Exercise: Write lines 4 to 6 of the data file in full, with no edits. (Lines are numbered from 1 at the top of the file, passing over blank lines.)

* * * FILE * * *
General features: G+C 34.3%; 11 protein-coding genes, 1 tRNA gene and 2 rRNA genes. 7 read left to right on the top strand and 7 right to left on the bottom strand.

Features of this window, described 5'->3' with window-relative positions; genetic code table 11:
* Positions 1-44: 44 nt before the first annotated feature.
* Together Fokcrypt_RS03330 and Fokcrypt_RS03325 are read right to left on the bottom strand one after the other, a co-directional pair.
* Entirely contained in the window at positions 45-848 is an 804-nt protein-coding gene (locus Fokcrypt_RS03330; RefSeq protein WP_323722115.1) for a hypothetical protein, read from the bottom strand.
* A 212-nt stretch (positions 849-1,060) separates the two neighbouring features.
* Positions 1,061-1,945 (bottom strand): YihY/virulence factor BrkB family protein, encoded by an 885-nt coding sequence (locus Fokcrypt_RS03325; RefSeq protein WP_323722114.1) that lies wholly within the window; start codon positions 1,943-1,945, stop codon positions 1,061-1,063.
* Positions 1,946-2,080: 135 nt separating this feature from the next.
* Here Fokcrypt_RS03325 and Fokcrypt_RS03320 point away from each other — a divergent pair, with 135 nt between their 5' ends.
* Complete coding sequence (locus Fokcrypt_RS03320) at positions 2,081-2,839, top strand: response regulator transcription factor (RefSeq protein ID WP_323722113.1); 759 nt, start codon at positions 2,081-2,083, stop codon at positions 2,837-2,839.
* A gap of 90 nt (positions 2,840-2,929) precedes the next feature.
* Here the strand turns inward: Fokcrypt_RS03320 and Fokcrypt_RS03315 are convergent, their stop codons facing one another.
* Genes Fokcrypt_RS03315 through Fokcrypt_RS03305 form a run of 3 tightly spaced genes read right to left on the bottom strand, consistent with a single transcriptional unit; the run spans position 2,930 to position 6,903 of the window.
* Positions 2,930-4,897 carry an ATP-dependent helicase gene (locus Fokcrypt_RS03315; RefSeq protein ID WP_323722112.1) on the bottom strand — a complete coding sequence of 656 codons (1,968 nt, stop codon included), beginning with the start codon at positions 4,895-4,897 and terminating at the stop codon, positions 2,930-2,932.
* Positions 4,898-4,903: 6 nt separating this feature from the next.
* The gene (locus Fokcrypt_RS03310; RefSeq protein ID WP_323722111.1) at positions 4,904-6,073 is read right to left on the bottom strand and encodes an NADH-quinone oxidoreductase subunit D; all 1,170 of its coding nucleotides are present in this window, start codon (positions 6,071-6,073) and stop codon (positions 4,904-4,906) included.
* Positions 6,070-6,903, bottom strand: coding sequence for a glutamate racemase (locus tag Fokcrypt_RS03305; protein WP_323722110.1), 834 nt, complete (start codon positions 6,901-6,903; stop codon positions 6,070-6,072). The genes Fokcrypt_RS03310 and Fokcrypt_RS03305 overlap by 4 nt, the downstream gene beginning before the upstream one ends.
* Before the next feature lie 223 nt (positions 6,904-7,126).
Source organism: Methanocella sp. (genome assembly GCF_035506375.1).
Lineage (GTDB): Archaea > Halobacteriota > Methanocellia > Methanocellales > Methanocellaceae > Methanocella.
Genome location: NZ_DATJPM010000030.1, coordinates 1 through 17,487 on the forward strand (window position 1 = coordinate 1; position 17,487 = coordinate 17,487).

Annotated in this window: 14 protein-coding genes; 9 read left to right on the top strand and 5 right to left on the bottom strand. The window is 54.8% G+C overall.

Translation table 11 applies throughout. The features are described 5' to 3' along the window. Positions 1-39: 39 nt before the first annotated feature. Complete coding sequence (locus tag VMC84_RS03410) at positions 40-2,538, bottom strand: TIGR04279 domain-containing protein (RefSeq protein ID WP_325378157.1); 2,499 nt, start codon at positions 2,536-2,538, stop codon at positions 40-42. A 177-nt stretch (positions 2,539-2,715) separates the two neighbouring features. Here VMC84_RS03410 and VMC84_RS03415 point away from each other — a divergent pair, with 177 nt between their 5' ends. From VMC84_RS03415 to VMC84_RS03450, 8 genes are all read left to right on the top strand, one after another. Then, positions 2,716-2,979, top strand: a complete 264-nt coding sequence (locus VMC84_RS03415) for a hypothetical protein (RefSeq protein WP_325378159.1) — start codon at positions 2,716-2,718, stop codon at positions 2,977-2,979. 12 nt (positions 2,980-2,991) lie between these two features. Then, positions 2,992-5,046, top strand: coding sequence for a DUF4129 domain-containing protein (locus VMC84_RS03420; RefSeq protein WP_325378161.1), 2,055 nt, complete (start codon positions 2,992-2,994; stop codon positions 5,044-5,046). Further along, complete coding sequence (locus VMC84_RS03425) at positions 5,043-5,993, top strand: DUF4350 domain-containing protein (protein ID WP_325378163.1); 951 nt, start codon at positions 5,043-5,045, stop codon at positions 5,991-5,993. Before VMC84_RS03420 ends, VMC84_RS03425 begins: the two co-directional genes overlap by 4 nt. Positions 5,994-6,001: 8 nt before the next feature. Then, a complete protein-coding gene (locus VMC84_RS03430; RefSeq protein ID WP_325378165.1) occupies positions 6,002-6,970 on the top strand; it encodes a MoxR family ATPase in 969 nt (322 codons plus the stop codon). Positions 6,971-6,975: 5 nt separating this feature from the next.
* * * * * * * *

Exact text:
* Together Fokcrypt_RS03330 and Fokcrypt_RS03325 are read right to left on the bottom strand one after the other, a co-directional pair.
* Entirely contained in the window at positions 45-848 is an 804-nt protein-coding gene (locus Fokcrypt_RS03330; RefSeq protein WP_323722115.1) for a hypothetical protein, read from the bottom strand.
* A 212-nt stretch (positions 849-1,060) separates the two neighbouring features.